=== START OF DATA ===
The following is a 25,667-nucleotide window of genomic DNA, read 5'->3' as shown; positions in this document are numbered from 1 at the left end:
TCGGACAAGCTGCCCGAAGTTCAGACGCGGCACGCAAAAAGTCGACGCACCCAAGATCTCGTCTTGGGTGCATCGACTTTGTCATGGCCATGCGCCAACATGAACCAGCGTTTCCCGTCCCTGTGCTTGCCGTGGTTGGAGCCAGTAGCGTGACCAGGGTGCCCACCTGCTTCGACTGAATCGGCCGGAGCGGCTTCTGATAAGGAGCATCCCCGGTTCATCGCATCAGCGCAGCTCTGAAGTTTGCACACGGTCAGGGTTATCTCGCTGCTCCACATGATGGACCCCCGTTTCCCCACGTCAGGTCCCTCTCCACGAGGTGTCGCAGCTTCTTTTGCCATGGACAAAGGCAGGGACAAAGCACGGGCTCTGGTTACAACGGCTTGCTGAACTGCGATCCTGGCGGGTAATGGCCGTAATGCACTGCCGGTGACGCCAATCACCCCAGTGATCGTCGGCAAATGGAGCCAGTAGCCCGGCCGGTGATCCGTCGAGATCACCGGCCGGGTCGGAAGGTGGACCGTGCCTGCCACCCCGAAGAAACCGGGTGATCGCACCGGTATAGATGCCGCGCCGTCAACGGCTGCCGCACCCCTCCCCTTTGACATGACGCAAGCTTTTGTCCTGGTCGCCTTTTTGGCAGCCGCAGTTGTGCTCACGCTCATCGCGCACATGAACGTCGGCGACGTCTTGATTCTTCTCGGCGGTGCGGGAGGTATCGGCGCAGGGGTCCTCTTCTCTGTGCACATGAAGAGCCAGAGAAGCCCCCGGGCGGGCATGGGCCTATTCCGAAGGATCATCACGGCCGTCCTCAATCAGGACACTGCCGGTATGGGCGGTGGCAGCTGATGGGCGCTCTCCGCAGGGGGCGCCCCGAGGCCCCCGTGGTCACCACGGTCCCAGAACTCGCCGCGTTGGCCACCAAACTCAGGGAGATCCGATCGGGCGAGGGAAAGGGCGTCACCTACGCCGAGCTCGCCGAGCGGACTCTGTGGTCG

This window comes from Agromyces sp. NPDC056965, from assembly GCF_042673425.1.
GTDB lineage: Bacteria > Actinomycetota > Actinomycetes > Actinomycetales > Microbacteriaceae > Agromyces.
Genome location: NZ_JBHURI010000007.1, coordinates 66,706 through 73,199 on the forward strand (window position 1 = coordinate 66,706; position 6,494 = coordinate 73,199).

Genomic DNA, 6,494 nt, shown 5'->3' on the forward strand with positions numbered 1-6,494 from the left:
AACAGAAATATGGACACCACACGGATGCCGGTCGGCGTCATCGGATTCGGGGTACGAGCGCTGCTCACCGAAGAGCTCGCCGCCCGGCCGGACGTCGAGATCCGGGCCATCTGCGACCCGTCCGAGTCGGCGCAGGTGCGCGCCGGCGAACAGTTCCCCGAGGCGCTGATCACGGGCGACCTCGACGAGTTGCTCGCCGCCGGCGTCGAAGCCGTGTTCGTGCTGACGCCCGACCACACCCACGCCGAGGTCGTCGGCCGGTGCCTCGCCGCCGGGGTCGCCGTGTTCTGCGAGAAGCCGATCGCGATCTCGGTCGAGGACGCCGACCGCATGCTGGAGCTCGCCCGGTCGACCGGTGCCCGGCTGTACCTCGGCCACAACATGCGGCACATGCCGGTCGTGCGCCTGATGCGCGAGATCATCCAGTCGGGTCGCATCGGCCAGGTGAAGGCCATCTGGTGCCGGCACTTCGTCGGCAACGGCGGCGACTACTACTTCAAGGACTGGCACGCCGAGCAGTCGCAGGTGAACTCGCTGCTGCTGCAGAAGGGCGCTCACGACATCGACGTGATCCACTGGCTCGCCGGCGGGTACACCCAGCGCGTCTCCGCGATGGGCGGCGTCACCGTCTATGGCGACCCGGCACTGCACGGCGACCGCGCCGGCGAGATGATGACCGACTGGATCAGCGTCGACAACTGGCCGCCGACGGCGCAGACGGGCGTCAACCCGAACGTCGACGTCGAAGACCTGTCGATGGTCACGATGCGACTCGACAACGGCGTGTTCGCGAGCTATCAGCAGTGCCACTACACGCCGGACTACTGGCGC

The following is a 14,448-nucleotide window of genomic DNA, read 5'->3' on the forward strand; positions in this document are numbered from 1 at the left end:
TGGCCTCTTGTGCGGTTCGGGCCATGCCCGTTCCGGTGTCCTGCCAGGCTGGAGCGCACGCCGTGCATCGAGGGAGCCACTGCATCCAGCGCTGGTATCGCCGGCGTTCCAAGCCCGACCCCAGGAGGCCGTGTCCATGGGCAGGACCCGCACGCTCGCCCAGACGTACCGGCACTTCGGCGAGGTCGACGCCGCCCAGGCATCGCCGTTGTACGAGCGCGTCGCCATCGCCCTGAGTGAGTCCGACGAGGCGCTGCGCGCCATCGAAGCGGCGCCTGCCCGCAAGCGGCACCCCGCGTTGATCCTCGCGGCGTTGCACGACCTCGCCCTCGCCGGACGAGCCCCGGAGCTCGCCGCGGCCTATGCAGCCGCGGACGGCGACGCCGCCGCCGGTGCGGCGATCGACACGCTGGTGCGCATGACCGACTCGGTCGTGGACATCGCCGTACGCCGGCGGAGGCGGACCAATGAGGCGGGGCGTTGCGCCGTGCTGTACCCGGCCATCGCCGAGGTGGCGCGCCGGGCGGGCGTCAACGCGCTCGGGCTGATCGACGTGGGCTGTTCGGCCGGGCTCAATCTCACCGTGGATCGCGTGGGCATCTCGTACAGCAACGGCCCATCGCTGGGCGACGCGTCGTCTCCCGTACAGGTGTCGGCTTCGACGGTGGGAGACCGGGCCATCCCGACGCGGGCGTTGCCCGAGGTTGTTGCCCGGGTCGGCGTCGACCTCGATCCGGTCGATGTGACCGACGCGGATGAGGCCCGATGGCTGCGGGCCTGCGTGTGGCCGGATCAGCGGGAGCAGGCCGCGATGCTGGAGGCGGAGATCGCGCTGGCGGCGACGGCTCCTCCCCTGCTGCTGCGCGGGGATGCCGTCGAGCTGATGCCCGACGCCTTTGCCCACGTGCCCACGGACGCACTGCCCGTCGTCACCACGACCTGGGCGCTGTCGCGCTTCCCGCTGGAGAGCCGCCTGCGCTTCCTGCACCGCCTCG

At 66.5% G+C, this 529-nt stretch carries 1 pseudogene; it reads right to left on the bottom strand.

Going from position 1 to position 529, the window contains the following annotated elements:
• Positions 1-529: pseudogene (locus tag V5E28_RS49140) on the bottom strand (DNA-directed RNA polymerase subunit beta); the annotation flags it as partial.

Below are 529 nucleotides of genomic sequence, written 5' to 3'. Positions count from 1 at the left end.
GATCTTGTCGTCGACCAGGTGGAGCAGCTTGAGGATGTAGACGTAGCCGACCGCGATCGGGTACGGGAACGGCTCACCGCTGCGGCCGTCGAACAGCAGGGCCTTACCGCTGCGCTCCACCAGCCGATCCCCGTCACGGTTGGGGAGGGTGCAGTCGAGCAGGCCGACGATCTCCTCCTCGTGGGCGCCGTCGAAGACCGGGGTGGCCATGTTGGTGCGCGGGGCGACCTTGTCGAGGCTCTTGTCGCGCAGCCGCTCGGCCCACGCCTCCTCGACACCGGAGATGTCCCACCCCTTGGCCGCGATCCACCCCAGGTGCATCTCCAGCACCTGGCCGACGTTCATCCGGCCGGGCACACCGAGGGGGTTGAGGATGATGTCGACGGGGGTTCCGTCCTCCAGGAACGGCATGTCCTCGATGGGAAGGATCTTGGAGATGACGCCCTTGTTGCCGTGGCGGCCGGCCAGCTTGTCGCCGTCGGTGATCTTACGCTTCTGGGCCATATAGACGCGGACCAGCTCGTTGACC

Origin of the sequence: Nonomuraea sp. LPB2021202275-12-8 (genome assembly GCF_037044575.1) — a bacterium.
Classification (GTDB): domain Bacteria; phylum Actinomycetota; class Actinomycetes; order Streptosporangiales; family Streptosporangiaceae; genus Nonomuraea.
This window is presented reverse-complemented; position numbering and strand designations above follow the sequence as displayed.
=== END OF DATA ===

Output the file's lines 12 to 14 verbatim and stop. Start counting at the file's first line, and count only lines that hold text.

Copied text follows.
• Positions 1-529: pseudogene (locus tag V5E28_RS49140) on the bottom strand (DNA-directed RNA polymerase subunit beta); the annotation flags it as partial.

Below are 529 nucleotides of genomic sequence, written 5' to 3'. Positions count from 1 at the left end.
GATCTTGTCGTCGACCAGGTGGAGCAGCTTGAGGATGTAGACGTAGCCGACCGCGATCGGGTACGGGAACGGCTCACCGCTGCGGCCGTCGAACAGCAGGGCCTTACCGCTGCGCTCCACCAGCCGATCCCCGTCACGGTTGGGGAGGGTGCAGTCGAGCAGGCCGACGATCTCCTCCTCGTGGGCGCCGTCGAAGACCGGGGTGGCCATGTTGGTGCGCGGGGCGACCTTGTCGAGGCTCTTGTCGCGCAGCCGCTCGGCCCACGCCTCCTCGACACCGGAGATGTCCCACCCCTTGGCCGCGATCCACCCCAGGTGCATCTCCAGCACCTGGCCGACGTTCATCCGGCCGGGCACACCGAGGGGGTTGAGGATGATGTCGACGGGGGTTCCGTCCTCCAGGAACGGCATGTCCTCGATGGGAAGGATCTTGGAGATGACGCCCTTGTTGCCGTGGCGGCCGGCCAGCTTGTCGCCGTCGGTGATCTTACGCTTCTGGGCCATATAGACGCGGACCAGCTCGTTGACC